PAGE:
Originally Posted by StingRay
I like how you conclude that just because something uses 16 color Atari ST degas pictures it is "typical ST port shit"... It's not like the graphics data can easily be converted at runtime to Amiga format...
Anyway, the game is way too slow to be enjoyable, I doubt the ST version is much faster. The binaries are still in Atari ST format and I am checking the code, not sure I can be bothered to do anything with that game though.
What i mean by that is that since the game is ST native, it means no more than 16 colors, when the amiga could have handled IFF 32 colors (maybe 64 colors could be possible ?), that's why it's shitty ! This game uses 256 colors in original, 16 colors that's way too low ! Even 32 colors would be a bit "just" to be honest.....
then, the amiga version has a hidden file table, all those are hidden on the disk,and they have real filenames. I would have been pleased to even disassemble it with resource if i had the possibility to ressource it.
The game is unfortunately a bit faster on ST, sorry to say it. That's because and you will confirm it, that the 68000 code for this game relies mainly on the processor !
Also about the Z80 to 68000 code conversion, this is not possible.
the main reason is that coin-op code programs, either in Z80 code or 68000 code, interleaves code parts with data parts like this :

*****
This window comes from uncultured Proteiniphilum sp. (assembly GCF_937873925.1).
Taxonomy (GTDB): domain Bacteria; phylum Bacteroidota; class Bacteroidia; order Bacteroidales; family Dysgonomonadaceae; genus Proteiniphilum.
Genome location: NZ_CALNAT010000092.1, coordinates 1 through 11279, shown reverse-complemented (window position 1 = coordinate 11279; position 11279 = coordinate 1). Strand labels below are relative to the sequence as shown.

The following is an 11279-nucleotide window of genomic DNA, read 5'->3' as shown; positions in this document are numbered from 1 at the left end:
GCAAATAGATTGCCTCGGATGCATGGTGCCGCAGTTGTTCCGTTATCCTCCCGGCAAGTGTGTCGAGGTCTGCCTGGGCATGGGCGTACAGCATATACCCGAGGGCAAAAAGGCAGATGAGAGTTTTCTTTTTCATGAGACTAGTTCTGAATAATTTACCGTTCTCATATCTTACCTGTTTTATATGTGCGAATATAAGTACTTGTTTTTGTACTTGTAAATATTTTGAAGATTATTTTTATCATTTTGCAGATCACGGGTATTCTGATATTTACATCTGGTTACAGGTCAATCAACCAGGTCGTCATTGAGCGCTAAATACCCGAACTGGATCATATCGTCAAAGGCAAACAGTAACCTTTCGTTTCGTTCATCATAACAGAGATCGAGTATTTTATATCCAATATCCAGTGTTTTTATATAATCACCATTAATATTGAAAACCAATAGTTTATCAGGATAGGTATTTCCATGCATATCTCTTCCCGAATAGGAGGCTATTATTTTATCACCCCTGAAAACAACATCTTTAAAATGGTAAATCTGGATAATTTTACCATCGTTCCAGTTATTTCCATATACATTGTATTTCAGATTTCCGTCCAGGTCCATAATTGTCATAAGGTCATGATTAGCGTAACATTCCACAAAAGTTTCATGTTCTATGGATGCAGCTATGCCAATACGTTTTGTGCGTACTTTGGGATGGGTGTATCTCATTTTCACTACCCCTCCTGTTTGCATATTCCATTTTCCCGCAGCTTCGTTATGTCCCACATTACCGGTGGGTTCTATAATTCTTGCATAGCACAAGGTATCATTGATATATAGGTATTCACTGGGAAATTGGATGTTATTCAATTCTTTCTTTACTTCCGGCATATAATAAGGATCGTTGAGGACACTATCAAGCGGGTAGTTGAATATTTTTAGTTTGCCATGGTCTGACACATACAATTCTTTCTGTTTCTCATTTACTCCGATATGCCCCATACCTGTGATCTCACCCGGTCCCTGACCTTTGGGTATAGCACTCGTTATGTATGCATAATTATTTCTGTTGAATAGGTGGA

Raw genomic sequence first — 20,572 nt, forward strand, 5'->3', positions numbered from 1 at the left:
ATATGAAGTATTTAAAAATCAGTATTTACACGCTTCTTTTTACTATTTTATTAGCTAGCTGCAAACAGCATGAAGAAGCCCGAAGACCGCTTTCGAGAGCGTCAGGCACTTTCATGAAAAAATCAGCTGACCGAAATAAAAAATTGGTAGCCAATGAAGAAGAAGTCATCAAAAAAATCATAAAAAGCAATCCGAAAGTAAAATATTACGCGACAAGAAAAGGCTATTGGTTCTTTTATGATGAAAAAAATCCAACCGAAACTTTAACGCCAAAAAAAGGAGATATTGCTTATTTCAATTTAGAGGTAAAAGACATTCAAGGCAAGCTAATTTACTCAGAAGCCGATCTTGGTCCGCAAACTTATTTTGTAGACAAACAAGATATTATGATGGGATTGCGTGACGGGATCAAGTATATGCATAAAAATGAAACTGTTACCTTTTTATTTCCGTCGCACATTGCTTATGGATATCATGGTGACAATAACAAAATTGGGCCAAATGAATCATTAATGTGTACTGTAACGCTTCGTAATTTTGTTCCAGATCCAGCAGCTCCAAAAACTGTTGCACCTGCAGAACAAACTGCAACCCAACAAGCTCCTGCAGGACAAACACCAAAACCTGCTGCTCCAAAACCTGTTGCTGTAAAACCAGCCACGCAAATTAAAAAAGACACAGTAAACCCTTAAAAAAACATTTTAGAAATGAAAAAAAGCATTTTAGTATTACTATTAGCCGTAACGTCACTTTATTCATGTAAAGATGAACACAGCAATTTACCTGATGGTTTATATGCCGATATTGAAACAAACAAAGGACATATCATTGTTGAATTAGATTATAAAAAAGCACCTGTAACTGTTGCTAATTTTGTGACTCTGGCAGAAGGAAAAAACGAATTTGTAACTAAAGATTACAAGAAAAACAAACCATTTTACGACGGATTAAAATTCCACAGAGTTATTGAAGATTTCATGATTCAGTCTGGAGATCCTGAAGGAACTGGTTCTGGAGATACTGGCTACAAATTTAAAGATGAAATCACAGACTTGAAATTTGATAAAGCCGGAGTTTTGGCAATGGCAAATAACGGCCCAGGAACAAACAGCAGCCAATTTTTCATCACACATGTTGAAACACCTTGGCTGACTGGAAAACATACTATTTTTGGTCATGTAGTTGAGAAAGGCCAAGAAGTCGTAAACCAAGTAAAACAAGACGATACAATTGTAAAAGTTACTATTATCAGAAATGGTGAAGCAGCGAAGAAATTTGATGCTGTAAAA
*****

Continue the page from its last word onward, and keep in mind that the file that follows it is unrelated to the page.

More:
1) VECTOR TABLE
2) CODE PART
3) DATA PART
4) CODE PART
5) DATA PART
And so on. The tiledata are the data parts, this are like configuration data in order the get the exact sprite sequences. As such, most arcade sprite rips are uncomplete on the sites where you can find them.
I can speak about this matter because i have already fully sipped Final fight arcade sprite data, in order to build full sprites frames for Final Fight AGA (i did DAMND, EDI.E already). From let's say 50 tiles for 1 sprite (ex : BILL BULL, i have been able by looking at the sprite data to build 69 sprites frames !!). A game like final fight arcade can have sprites built from spritedata file as big as 11kb, which is really huge.
I think the z80 code has been converted almost by hand, and Richard Lilley has ripped from the coin-op program code the level datas, because the levels are very faithfull to those of the coin-op minoring the secret places in the walls with bonus items.
To note also that tiledata are based on bytes, where on final fight they are word based.